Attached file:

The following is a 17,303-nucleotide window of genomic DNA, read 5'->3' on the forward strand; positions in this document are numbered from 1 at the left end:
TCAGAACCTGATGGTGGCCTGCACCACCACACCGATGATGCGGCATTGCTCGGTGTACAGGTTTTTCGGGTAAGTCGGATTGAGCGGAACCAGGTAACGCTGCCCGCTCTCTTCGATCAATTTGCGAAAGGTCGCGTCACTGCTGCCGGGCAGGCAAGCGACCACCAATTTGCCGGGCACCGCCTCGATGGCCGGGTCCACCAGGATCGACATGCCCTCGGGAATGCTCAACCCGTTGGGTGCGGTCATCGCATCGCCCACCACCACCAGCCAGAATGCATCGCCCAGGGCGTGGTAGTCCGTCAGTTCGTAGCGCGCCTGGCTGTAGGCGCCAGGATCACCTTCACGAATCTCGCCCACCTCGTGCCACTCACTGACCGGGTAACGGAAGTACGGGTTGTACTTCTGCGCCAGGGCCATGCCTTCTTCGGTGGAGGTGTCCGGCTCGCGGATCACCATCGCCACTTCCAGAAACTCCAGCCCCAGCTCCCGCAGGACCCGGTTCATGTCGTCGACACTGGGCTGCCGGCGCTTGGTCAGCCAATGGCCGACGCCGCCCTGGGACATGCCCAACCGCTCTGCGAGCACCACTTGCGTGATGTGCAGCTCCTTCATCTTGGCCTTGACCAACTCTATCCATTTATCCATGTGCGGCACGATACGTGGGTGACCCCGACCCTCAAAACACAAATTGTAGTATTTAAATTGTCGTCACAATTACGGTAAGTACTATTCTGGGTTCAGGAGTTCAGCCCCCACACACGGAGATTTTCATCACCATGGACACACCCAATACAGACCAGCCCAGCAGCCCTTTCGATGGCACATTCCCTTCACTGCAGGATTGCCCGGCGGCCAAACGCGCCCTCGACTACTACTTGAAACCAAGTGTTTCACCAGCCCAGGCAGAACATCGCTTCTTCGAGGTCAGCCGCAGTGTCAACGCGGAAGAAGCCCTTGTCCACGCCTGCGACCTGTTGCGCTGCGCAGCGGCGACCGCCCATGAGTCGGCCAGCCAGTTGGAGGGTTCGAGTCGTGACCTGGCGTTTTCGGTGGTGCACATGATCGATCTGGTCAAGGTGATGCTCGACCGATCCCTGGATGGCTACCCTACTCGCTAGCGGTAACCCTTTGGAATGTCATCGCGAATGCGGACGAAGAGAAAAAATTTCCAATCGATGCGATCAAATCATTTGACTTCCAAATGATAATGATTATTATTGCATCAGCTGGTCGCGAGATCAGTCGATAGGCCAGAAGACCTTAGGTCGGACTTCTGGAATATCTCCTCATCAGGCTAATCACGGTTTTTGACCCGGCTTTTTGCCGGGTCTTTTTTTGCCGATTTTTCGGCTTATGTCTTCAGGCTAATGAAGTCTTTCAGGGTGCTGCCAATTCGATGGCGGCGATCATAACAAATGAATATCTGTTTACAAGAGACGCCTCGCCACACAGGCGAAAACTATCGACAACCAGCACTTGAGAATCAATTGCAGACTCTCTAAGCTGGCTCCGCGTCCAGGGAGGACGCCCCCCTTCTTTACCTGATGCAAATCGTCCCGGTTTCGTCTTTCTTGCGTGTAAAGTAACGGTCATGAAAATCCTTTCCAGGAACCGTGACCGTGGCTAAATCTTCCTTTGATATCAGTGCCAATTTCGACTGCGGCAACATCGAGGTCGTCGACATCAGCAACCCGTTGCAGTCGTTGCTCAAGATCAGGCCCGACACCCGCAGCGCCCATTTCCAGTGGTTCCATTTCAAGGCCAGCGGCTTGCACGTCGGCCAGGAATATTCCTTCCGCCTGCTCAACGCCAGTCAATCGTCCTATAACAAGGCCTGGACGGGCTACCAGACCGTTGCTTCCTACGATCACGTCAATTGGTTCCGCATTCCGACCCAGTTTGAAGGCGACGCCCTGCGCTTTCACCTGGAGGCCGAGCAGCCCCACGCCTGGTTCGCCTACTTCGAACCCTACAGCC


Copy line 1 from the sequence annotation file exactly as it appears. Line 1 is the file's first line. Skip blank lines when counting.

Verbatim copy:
The following is a 17,303-nucleotide window of genomic DNA, read 5'->3' on the forward strand; positions in this document are numbered from 1 at the left end: